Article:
2.      Creating Sustainable Development: The bottom of the pyramid cannot be served by fine tuning current products and services. For example India is very short of potable water. One of the targets of the technology missions was 40 liters/person/day. To put this in perspective, on an average, a urban, well to do Indian uses 500-600 liters/day (Good estimates are hard to come by). In the USA the average is 4,000 liters/person/day. Most of the poor do with as little as 20 liters/person/day. Further, every kilogram of grain can be converted into its water equivalents. The water needs of this country cannot be met unless we develop unique technologies for reducing pollution of our rivers, desalination, closed loop water management systems for homes and institutions, better agricultural methods and novel approaches to washing and personal hygiene. It is believed that a significant portion of India will come under enormous water stress and that can exacerbate the current water disputes within the country and Bangladesh and Pakistan. This problem is universal. India must deal with this problem. Solutions that are developed in India, will not only benefit India but would be globally relevant. Water is just one item in sustainable development.

3.      Distribution and Communication: The efficiencies in distribution must be dramatically altered. For example, an estimate of the loss from the “farm to the plate” is 10% for India. India cannot afford this waste. Food preservation, storage and transportation needs are obvious. An effective market for food cannot evolve without adequate information flow on availability and prices. The development of a telecom infrastructure can significantly add to India’s ability to create markets. Indian firms have been very reluctant to incorporate the power of IT to dramatically alter the capital needs of the business. For example, Indian managed firms have on an average working capital needs of 200 plus days. MNCs operating in India seem to get along with about half that. Hindustan Lever boasts zero net working capital. Capital that can be released by managers through distribution efficiencies are staggering.

4.      Relieving Choke Points: India is low wage country but not low cost country. Even in milk production, while Indian milk is cheaper than milk in world markets, milk powder ad butter are expensive by at least 10-20%. Understanding the productivity levels along the value chain are critical for us to understand the choke points in the system and to identify opportunities for fully exploiting India’s vast resources.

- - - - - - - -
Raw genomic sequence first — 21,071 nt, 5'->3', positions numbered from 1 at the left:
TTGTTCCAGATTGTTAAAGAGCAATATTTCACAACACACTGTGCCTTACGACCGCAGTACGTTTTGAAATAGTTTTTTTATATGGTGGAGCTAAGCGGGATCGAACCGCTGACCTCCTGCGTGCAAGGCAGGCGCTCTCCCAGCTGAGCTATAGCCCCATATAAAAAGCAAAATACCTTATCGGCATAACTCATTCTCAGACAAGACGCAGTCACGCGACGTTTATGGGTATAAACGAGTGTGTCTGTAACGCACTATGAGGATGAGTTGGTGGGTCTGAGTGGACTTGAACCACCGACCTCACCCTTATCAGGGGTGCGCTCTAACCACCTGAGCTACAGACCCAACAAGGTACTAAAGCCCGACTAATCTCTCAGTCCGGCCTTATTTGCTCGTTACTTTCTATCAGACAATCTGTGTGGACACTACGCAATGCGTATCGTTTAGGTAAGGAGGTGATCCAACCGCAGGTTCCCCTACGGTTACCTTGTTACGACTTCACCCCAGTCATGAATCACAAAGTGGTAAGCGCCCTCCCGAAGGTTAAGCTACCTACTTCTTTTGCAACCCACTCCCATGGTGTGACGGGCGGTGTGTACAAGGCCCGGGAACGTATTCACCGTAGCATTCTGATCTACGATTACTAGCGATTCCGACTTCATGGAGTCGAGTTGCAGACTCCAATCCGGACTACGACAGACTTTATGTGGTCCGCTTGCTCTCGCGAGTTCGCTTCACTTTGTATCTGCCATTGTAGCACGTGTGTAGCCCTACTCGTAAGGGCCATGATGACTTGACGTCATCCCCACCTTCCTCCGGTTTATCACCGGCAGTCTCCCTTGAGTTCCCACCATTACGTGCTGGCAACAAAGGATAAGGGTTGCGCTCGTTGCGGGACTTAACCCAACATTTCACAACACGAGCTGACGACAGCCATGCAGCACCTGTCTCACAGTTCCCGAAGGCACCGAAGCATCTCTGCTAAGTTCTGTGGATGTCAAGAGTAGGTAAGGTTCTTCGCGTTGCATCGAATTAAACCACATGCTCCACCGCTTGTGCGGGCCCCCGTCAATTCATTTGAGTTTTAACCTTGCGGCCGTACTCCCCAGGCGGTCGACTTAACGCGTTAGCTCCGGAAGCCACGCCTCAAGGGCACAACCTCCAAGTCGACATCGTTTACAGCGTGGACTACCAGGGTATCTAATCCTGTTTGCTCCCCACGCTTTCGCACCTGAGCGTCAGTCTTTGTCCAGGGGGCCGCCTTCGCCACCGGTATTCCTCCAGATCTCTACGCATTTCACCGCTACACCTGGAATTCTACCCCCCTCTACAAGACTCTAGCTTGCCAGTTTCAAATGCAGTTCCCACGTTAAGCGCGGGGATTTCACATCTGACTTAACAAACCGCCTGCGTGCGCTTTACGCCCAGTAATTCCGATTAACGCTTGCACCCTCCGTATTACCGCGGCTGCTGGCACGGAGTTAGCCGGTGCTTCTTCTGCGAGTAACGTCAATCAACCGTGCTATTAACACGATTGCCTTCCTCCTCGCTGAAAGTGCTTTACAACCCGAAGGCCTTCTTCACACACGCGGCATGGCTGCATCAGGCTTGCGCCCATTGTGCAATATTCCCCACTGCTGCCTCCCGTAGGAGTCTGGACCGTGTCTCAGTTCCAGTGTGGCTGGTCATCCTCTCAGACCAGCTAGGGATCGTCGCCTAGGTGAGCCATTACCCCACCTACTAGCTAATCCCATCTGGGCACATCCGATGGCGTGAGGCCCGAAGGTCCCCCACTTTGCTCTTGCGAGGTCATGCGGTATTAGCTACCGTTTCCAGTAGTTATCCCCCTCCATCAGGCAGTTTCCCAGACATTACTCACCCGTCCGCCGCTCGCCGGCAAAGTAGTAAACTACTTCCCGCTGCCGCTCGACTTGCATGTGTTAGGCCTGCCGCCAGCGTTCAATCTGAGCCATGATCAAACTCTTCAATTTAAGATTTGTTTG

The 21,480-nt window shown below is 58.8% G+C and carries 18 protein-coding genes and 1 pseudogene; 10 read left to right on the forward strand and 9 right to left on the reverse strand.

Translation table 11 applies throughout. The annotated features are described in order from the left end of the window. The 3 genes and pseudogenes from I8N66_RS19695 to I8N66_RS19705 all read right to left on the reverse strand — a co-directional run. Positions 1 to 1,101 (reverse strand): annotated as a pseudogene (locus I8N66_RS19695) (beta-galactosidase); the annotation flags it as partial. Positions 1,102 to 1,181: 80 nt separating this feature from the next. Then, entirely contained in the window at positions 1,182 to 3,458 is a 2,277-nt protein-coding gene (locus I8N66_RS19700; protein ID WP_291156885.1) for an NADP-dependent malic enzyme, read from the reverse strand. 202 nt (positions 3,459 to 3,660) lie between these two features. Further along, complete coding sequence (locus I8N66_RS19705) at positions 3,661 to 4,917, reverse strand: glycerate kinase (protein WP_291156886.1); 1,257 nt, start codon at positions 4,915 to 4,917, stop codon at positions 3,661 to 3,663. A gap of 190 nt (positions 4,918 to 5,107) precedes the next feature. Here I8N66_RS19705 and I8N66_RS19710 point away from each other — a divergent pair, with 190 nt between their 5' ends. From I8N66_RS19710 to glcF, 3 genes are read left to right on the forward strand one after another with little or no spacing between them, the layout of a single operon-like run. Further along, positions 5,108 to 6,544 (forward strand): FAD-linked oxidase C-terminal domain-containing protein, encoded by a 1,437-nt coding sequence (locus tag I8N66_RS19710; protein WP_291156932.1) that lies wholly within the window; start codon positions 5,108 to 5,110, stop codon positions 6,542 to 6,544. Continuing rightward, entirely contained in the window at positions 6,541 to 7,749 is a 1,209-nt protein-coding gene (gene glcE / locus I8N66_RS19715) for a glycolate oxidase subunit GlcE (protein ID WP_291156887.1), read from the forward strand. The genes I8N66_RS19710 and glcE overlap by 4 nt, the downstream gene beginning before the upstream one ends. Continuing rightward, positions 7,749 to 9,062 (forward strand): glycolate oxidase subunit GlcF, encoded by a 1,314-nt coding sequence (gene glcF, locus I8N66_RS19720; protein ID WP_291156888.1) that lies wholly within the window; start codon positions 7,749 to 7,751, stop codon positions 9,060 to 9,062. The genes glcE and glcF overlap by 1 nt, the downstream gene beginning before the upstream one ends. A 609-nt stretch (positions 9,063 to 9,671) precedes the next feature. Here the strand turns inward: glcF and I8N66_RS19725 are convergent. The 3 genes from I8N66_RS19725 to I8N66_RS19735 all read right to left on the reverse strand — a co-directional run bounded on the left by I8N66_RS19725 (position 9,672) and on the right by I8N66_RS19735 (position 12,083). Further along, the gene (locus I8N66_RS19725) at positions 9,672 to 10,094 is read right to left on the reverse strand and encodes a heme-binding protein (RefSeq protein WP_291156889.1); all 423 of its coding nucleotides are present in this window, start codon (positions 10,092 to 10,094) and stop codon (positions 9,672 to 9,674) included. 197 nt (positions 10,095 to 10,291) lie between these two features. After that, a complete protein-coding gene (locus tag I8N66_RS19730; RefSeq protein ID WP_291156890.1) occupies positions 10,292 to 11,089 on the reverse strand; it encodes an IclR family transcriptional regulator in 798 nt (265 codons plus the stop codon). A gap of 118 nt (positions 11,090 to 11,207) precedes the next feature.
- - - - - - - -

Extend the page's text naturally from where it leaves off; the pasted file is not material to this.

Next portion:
5.      Private Enterprise as the key to Development: For too long public policy in India was driven by government undertaking the role of producer and marketer. Government was involved in market development. We have learned that does not work. The lessons from Operation Flood and C-DoT are that private enterprise is alive and active in India. There is a role for government in creating infrastructure capabilities such as education and health. Even in these spheres, public policy in India has failed. Government cannot do more than act as an enabler in areas of development. It is about time that we entrusted our development efforts to private efforts to private enterprise: both indigenous and MNC based.

6.      Scale is important: It is important to recognize that in a country of India’s proportions that entrepreneurs think of scale as an integral part of their efforts. Many an NGO does provide an excellent and creative effort to improve that lot of the pyramid. However, they do no ask themselves how they could scale up their efforts to cover a vast country such as India, much less how to export that knowledge to other parts of the world. The choice of technology, the business model, and the managerial skills must become a part of he total effort to scale up, when an experiment succeeds.

7.      State of Art Technology solutions are critical: For too long. Indian efforts at development have focused on “appropriate technology” meaning dated and old technology. We have to move towards solutions that are at the state of the art. Solving the problem of poverty should not mean that India resorts to old solutions. For example transportation is not about making bullock cart more efficient but asking ourselves why are still dependent on bullock carts. We have to leap frog and invent solutions that are unique and new. The bottom of the pyramid as a market will force us to innovate.


The opportunity for innovation and world class efforts in India are numerous. We need to start imagining a new India. I have less difficulty in convincing managers in MNCs in the West about the opportunities in India than I have convincing Indians in India. Let me quote a view of India’s potential from Dr. Larry Summers, The Deputy Secretary of Treasury of the USA: